A research team at MIT funded by the U.S. Army has developed a flexible armor using fish scales as inspiration, according to a study published by the Royal Society of Chemistry.
Produced by a 3-D printer, the material is a scale design that offers both flexibility and protection. The finished product is still in development and much more complex, but put simply, the outer layers are rigid and the under layers are more flexible and adaptive to the body.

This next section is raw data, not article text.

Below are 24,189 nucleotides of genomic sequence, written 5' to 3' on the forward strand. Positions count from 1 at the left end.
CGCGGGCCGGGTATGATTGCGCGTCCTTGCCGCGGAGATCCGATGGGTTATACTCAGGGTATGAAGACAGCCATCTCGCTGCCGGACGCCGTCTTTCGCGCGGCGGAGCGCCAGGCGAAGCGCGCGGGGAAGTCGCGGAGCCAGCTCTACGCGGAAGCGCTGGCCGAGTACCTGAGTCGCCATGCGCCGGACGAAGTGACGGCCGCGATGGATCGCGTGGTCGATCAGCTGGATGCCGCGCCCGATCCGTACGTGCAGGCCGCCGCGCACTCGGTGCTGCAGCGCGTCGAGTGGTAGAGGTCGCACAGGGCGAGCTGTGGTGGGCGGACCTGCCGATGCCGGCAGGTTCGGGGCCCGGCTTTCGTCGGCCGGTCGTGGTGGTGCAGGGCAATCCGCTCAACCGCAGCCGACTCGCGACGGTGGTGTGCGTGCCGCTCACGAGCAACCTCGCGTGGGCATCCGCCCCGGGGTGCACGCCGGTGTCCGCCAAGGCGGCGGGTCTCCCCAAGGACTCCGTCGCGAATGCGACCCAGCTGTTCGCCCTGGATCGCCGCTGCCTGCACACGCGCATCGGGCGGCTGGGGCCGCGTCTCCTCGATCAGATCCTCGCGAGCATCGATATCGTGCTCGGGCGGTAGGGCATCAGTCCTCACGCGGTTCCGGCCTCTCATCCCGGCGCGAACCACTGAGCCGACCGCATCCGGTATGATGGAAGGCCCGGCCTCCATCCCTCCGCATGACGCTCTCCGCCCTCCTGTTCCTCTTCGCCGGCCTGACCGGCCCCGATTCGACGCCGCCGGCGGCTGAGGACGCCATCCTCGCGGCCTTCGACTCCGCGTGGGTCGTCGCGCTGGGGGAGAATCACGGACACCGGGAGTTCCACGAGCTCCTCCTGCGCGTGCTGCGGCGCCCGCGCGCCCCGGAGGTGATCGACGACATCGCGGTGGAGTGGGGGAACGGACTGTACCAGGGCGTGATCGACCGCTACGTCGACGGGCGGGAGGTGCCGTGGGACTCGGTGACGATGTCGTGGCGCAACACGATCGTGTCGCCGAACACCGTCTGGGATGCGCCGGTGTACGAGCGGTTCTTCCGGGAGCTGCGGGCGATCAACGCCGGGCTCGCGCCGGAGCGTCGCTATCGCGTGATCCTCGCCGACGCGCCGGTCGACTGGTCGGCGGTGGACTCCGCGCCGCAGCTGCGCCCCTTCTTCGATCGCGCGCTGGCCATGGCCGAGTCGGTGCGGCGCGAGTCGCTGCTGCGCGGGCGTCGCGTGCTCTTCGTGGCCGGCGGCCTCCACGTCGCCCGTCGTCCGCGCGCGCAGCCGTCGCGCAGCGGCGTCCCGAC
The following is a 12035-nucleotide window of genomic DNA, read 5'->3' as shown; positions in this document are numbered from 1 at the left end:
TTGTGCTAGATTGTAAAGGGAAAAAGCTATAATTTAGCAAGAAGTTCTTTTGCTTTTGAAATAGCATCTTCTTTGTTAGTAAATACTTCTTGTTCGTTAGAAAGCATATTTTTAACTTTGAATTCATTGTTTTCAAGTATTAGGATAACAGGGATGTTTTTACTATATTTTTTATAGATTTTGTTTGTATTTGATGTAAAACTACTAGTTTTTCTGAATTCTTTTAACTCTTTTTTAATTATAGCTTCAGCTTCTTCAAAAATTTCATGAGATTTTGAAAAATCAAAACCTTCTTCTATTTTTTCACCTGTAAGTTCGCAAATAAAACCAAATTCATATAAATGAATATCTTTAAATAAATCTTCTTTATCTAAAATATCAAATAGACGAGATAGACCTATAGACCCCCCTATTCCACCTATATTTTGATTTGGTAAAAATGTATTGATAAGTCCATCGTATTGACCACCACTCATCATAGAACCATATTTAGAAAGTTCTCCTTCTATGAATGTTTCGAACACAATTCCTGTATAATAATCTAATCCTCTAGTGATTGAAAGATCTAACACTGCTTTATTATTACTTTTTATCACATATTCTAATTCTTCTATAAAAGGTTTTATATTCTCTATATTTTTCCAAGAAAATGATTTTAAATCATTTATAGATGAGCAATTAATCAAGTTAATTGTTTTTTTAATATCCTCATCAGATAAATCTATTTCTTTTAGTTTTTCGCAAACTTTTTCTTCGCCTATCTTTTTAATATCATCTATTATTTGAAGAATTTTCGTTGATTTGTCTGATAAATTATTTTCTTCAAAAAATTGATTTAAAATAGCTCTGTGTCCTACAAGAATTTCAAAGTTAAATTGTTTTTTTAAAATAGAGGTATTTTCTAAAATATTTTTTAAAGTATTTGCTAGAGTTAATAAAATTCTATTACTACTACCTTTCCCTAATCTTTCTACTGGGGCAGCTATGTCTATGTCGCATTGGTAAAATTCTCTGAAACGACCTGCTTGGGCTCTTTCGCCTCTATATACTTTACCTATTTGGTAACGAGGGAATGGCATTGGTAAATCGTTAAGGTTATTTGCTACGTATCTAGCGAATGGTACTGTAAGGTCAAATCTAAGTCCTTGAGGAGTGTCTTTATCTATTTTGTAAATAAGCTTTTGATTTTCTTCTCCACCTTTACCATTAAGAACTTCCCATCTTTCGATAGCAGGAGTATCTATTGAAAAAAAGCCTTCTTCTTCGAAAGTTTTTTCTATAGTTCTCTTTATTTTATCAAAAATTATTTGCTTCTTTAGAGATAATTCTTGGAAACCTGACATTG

The U.S. Army Research Office is the agency funding work done by the MIT mechanical engineer Stephan Rudykh. The famous engineering university has the MIT Institute for Soldier Nanotechnologies on campus.
Army leaders have pushed for advances in materials to protect soldier as the service looks to lighten the load of soldiers. The Army has made strides to make body armor more form fitting, but this scale design would yield a major breakthrough in terms of comfort and weight.
Researchers found that the material increased the penetration protection capability by a factor of 40 while reducing the flexibility factory by only 5.
Army Funds Research to Develop Fish Scale Body Armor | Kit Up!